Minister for the Community and Voluntary Sector, Priyanca Radhakrishnan, says today’s introduction of the Charities Amendment Bill will modernise the sector by increasing transparency, improving access to justice services and reducing the red-tape that smaller charities face.
“These changes will make a meaningful difference to over 28,000 registered charities across New Zealand that play a significant role in supporting our communities,” Ms Radhakrishnan said.
“It will ensure that legal settings are up to date, fit-for-purpose, and will support charities to get on with their important work, while also safeguarding public trust and confidence in the sector.
“Kiwis have recently been rated the second-most generous country in the world. Our charitable sector has an income of over $21 billion and these changes will continue to promote public trust and confidence in charitable giving,” she said.
The changes proposed in the bill also include reduced reporting requirements for very small charities, and a more accessible tribunal for charities that want to appeal decisions.
“This will free up resources to allow volunteers to spend more time focusing on communities and doing the mahi they are passionate about,” the Minister said.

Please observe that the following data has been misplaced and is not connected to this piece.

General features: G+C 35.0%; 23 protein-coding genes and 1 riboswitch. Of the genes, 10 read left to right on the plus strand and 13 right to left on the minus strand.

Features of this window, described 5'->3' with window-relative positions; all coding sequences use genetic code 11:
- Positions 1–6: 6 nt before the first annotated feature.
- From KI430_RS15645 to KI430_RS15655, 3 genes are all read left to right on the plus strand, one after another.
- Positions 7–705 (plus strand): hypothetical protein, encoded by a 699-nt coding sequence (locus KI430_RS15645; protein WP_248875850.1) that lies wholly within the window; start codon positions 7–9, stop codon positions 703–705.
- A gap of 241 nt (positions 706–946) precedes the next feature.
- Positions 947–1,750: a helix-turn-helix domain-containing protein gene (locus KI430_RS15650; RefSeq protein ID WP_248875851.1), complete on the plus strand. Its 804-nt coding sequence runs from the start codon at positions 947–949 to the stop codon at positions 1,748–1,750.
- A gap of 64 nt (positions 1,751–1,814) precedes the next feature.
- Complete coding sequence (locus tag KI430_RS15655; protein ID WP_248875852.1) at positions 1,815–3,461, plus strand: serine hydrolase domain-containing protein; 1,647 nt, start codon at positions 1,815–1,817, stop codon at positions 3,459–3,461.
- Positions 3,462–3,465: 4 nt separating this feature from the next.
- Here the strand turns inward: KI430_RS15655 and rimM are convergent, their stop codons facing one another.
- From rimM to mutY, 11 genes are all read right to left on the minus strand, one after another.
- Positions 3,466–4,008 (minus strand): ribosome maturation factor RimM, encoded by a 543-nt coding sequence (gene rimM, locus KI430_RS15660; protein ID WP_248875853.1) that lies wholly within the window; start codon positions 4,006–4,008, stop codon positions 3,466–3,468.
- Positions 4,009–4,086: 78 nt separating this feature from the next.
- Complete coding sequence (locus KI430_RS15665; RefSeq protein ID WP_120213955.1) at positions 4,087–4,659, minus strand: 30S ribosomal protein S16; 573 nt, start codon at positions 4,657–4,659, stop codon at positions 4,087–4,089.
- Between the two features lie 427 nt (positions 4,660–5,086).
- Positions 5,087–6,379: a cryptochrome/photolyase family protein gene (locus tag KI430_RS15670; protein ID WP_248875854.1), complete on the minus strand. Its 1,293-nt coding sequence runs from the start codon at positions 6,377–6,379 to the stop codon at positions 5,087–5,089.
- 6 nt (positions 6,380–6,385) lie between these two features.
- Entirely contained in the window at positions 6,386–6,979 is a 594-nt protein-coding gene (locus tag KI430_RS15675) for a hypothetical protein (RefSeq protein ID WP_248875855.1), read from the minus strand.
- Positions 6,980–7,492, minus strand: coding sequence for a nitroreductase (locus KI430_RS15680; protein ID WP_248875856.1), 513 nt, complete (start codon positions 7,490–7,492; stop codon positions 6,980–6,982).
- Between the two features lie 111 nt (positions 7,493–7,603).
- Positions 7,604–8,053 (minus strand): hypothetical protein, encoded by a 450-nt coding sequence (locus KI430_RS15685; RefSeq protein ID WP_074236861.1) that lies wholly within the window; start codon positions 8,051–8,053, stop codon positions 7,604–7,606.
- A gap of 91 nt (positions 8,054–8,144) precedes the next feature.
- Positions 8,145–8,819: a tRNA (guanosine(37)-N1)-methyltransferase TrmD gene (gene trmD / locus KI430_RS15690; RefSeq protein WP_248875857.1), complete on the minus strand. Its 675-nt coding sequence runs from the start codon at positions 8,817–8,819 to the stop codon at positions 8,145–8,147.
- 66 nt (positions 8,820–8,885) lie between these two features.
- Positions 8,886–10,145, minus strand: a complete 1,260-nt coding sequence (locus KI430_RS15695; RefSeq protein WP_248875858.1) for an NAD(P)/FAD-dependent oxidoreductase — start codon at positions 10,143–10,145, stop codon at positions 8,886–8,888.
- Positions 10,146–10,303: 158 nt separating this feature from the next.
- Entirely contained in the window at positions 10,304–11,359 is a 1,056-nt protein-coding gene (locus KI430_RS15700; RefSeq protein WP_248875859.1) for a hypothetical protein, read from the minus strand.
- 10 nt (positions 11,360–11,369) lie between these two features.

“The work our smaller charities do is just as important as the work of those that are more widely known.
“It is important that our system doesn’t just work for those who have the resources to navigate it. We need to ensure that the services that are available, and access to them, are equitable.”
To make it easier and less costly for charities to appeal decisions, the Bill empowers the Taxation Review Authority to hear Charities Act appeals.
The Taxation and Charities Review Authority, will be more accessible for charities than the current system that requires charities to appeal decisions at the High Court. Charities will have more time to lodge an appeal and can self-represent at the Authority to avoid legal costs, the Minister said.
“Alongside the introduction of the bill, we are also working on non-legislative changes to further improve the sector, including requirements for larger charities to report reasons for accumulating funds.”
“I expect the bill to have its first reading shortly, and then to be referred to a Select Committee for a period of six months. I encourage anyone, particularly those from the charitable sector, to make a submission so that we can work together to strengthen a sector that contributes significantly to the collective wellbeing of all New Zealanders,” Ms Radhakrishnan said.